However, most writers had abandoned the favorable balance of trade theory in its simple form by the end of the seventeenth century. Some argued that the principle was impractical as a policy goal, as it was impossible to account for a trade surplus in quantitative terms. Others found problems on more theoretical grounds — that is, they directly or indirectly admitted to the argument later known as the specie-flow argument. Instead, from the 1690s writers such as Josiah Child (1630 – 1699), Charles Davenant (1656 – 1714), and Nicholas Barbon (1640 – 1698) developed a new idea that alternatively has been called the theory of foreign-paid incomes , the labor balance of trade theory, or the export of work theory. Instead of holding on to the dogma that a country should receive an inflow of bullion through the balance of trade, these authors stressed that a country should export products with as much value-added content as possible and import as little of such products as they could. The profit would come from the fact that the buyer — Spain, Portugal , or other countries — would not only pay England for its raw materials, but also for its laborers.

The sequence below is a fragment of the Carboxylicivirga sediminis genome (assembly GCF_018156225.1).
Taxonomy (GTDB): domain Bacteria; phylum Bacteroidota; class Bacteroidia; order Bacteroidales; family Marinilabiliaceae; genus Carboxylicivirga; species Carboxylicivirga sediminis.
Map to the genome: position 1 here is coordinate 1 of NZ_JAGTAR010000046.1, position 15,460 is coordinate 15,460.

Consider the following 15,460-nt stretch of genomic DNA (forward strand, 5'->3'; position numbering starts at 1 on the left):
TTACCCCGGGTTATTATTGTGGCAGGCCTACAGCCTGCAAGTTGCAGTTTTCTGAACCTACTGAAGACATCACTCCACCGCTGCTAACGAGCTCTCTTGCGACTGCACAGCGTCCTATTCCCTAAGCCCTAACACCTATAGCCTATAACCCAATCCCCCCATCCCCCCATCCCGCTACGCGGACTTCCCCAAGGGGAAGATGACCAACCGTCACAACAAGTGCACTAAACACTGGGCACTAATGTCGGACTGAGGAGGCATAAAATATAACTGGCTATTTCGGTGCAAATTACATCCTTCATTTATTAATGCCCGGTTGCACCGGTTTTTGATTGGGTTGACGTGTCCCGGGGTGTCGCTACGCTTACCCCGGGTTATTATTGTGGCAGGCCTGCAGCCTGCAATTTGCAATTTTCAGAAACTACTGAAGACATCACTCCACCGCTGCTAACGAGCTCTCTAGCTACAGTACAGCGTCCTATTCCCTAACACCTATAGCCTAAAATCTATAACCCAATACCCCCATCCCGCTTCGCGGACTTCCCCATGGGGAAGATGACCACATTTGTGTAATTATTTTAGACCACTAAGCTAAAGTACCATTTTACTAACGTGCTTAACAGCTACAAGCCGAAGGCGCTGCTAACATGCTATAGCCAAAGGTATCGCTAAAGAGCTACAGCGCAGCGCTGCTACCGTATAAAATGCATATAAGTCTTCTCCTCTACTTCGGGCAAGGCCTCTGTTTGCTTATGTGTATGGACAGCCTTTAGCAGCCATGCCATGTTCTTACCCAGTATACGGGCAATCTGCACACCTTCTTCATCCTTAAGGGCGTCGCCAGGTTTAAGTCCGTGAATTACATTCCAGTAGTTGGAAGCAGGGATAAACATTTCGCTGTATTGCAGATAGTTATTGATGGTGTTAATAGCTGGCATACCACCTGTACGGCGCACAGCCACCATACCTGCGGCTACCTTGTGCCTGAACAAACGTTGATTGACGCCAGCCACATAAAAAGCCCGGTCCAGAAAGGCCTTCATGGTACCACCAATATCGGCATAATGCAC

However, most of the cultural-evolution guys (Henrich, Mesoudi, Boyd, Richerson) are quantitatively orientated anthropologists who are more comfortable trucking in evolutionary game theory or talking about foraging bands like the Aché of Paraguay. You won’t get too much about the role of culture in history or economic life. For cultural evolution and recorded human history, the best (and almost the only) book-length exemplar is Peter Turchin’s War and Peace and War: the Rise and Fall of Empires . This is the popularisation of theoretical modelling and empirical work he has done elsewhere. Not only does it apply the principles of cultural evolution to the dynamics of state formation and decay, but it also has the best single chapter describing the science of human sociality. Also worth a look is Turchin’s Ultrasociety: How 10,000 Years of War Made Humans the Greatest Cooperators on Earth with arguments drawn from anthropology, archaeology, religion, ancient history, as well as contemporary life. It’s also got a chapter with the best explanation-illustration of cultural group selection.